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Weather, terrain a challenge for crews searching for evidence in Calgary suspected double homicide

Calgary suspected double homicide investigation continues despite hampered search efforts
WATCH: It's been two and a half weeks since a Calgary mother and daughter were last seen. For nearly a week, poor weather has put search efforts on hold but the investigation is far from over. Nancy Hixt reports.

It’s been nearly a week since Calgary police investigators, as well as search and rescue officials, RCMP officers and officials from Alberta Fish and Wildlife had to call off a vast search in the Bragg Creek area for the two victims of a suspected homicide.

Jasmine Lovett, 25, and her 22-month-old daughter Aliyah Sanderson were last seen in the community of Cranston on the evening of Tuesday, April 16, according to police. Lovett’s family reported them missing after they didn’t show up to a family dinner on April 23. Police have said there is no evidence to suggest they are alive.

Cellphone pings led police investigators to the Bragg Creek, Elbow Falls, Priddis and East Kananaskis area, and police said Monday it’s believed evidence may have been burned out there.

READ MORE: Calgary police believe evidence ‘burned’ in suspected double homicide

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The search efforts have been hampered by poor weather conditions and snow that’s fallen in the area over the past week, but even in good conditions, the terrain west of the city is challenging for searchers, according to Calgary Search and Rescue manager Bill Hossack.

WATCH: Calgary weather hampers double homicide search efforts. Michael King reports. 

Calgary weather hampers double homicide search efforts
Calgary weather hampers double homicide search efforts

Those conditions are challenging both from a safety perspective, and because crews need to be able to actually find what they’re looking for, Hossack said.

“If we’re looking for a small object like a glove and there’s three inches of snow that’s fallen since that glove has been dropped, it’s going to be impossible to find that glove until the snow is gone,” he said.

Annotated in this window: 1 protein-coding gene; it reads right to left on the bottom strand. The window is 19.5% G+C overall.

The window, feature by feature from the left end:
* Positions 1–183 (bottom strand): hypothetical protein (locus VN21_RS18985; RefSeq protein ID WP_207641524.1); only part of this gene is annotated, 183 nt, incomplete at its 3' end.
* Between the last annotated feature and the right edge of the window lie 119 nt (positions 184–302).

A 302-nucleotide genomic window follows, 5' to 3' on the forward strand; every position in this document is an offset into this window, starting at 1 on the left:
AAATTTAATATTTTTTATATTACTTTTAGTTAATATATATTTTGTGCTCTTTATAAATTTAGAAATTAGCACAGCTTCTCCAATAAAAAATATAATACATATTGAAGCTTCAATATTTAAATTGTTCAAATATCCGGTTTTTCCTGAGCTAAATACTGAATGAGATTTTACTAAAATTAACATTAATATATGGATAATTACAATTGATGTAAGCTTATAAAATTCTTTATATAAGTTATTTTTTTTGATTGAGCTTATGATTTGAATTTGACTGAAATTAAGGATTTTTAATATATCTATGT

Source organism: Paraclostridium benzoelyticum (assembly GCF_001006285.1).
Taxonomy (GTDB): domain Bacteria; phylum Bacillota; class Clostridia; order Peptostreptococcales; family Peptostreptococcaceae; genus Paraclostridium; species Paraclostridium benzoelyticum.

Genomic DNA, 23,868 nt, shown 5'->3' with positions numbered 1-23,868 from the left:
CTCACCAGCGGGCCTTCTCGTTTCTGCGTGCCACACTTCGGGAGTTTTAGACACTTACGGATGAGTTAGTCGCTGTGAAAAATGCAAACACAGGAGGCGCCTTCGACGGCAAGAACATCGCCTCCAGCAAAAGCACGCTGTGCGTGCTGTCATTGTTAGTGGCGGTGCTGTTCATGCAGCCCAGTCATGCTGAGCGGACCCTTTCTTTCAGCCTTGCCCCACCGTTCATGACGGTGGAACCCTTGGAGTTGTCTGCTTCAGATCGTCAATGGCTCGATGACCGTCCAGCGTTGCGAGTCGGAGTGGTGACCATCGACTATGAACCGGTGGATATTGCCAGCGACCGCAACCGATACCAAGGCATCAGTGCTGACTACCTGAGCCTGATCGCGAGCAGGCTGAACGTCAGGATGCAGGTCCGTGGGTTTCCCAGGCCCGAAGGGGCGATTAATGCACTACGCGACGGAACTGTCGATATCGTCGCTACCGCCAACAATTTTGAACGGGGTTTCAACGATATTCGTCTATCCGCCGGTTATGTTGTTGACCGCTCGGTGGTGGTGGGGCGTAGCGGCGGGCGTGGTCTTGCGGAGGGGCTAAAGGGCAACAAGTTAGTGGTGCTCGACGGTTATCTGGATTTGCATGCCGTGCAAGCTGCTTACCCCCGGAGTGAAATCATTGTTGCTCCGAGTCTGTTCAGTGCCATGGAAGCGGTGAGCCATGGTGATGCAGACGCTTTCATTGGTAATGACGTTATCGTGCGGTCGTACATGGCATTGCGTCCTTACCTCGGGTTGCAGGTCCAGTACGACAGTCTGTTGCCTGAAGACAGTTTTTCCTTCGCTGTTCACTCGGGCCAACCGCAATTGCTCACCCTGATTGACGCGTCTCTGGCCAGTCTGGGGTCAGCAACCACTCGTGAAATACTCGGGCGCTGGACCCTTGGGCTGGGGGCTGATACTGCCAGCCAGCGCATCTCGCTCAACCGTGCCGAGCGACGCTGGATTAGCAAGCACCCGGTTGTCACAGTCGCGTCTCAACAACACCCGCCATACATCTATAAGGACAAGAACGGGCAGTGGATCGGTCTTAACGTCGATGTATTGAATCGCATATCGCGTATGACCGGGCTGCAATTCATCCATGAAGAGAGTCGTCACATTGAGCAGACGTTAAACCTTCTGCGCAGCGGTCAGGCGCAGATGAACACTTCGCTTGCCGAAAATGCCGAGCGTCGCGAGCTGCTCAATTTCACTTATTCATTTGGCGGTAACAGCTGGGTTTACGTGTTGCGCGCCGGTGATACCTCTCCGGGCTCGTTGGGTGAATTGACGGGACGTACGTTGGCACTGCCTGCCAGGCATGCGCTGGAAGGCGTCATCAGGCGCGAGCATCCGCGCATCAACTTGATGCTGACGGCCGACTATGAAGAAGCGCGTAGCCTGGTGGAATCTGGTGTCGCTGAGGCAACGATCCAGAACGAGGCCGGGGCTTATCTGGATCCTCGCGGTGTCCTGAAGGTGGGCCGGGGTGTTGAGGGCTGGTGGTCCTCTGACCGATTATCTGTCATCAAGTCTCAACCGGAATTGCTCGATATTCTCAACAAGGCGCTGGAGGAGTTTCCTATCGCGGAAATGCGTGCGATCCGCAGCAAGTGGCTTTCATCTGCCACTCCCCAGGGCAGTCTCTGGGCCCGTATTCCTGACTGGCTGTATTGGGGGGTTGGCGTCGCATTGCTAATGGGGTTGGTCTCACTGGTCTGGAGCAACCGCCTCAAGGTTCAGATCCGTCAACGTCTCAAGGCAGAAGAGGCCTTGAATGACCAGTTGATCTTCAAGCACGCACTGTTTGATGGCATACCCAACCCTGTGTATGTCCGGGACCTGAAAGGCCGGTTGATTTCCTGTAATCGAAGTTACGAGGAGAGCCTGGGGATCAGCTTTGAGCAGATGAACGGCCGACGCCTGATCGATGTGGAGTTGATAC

Hossack said that while he couldn’t get into the specifics of how big the search area is, the 23 people that were deployed to the Kananaskis Country area were dealing with varied terrain including acreages, hillsides and wooded areas.

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“The difficulty of the search is dependent upon terrain, the condition of the terrain and the weather as well as the size of what we’re looking for,” Hossack said. “You can be an open dry field or a wooded hilly region that’s wet with wet snow and wind, obviously your search efforts are hampered in depending on the terrain, the conditions and the weather.”

Crews seen searching in the Bragg Creek area in relation to the suspected double homicide of Jasmine Lovett and Aliyah Sanderson.
Crews seen searching in the Bragg Creek area in relation to the suspected double homicide of Jasmine Lovett and Aliyah Sanderson. Global News

Hossack said steeper terrain and less secure footing require more focus and time from the searchers, who are all volunteers, and causes them to fatigue earlier in their search.

“We do hazard assessment prior to every search and ongoing, with each search, all of our members go out on teams and the team leaders are trained to watch the members and… there’s a multitude of factors that can create fatigue and hazardous situations,” Hossack said.

READ MORE: Calgary police release vehicle description, suspend search due to snow in suspected double homicide

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Hossack said there are four types of search techniques personnel will use depending on the size of what they’re looking for and what the coverage area is.

“From hasty searches down trails to a Type 4 evidence search where we’re on hands and knees shoulder-to-shoulder and everything in between,” he said.

WATCH: Calgary police believe evidence burned in suspected double homicide. Jenna Freeman reports. 

Calgary police believe evidence burned in suspected double homicide
Calgary police believe evidence burned in suspected double homicide

Hossack said the searchers are sent to specific areas with boundaries so those manning the command post always know where they are. They use radios and cellphones to communicate back and forth, but those methods of communication can also be compromised when they’re out in rugged areas.

“You run into dead spots or weak spots and we watch where those are, and the teams know that if they’re in a dead zone where they last had contact, [they] can always make it back to that point to make contact and get a situation report out,” he said.
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Calgary police said Friday it was too soon to say whether the search at Bragg Creek would resume over the weekend. According to Environment Canada, Calgary is due to get more snow on Saturday. The Kananaskis area, observed at Mount Nakiska, forecast rain for the area om Saturday.

Calgary police said investigators have received dozens of tips from the public on Lovett and Sanderson’s disappearance and have more than 50 officers working on the case.